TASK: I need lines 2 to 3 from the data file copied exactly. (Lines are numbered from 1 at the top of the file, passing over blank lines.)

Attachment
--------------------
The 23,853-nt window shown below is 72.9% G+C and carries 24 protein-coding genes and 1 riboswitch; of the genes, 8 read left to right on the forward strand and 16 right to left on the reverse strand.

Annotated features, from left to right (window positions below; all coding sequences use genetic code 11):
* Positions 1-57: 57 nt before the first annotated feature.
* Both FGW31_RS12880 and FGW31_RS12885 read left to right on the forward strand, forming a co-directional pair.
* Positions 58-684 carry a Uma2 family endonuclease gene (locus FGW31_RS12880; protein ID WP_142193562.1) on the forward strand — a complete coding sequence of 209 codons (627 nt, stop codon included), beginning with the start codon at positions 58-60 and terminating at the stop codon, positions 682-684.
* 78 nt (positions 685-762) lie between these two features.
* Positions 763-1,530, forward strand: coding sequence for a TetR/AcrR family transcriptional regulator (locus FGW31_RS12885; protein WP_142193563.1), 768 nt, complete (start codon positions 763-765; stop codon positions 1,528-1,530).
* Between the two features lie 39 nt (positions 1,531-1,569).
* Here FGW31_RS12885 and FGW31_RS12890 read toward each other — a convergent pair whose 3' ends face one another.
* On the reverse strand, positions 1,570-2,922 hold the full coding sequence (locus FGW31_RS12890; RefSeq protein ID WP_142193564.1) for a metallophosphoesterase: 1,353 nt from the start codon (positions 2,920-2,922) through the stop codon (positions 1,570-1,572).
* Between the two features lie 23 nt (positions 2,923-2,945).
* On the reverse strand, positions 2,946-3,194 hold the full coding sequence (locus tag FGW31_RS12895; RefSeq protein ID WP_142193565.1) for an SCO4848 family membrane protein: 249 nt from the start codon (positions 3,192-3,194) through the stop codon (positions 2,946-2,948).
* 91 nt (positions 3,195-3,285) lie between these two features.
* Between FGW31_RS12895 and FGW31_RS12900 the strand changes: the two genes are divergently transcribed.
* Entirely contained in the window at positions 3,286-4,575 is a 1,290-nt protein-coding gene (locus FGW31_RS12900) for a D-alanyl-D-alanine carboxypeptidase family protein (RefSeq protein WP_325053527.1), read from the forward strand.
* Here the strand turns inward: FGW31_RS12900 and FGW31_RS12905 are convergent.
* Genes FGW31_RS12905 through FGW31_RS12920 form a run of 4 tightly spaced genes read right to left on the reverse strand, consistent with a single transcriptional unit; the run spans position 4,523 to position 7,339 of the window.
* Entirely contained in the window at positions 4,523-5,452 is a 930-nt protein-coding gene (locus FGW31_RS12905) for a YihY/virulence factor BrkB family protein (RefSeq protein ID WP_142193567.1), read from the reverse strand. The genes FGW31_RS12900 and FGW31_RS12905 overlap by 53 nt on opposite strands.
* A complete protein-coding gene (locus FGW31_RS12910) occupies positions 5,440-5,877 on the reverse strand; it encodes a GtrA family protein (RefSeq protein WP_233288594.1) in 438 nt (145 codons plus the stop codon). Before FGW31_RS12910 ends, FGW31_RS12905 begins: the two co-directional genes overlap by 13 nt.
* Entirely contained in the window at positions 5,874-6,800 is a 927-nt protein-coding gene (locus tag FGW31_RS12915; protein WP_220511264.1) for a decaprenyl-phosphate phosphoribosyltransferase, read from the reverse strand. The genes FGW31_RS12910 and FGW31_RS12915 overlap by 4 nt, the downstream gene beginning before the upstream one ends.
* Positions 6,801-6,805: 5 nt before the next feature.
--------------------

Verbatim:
Annotated features, from left to right (window positions below; all coding sequences use genetic code 11):
* Positions 1-57: 57 nt before the first annotated feature.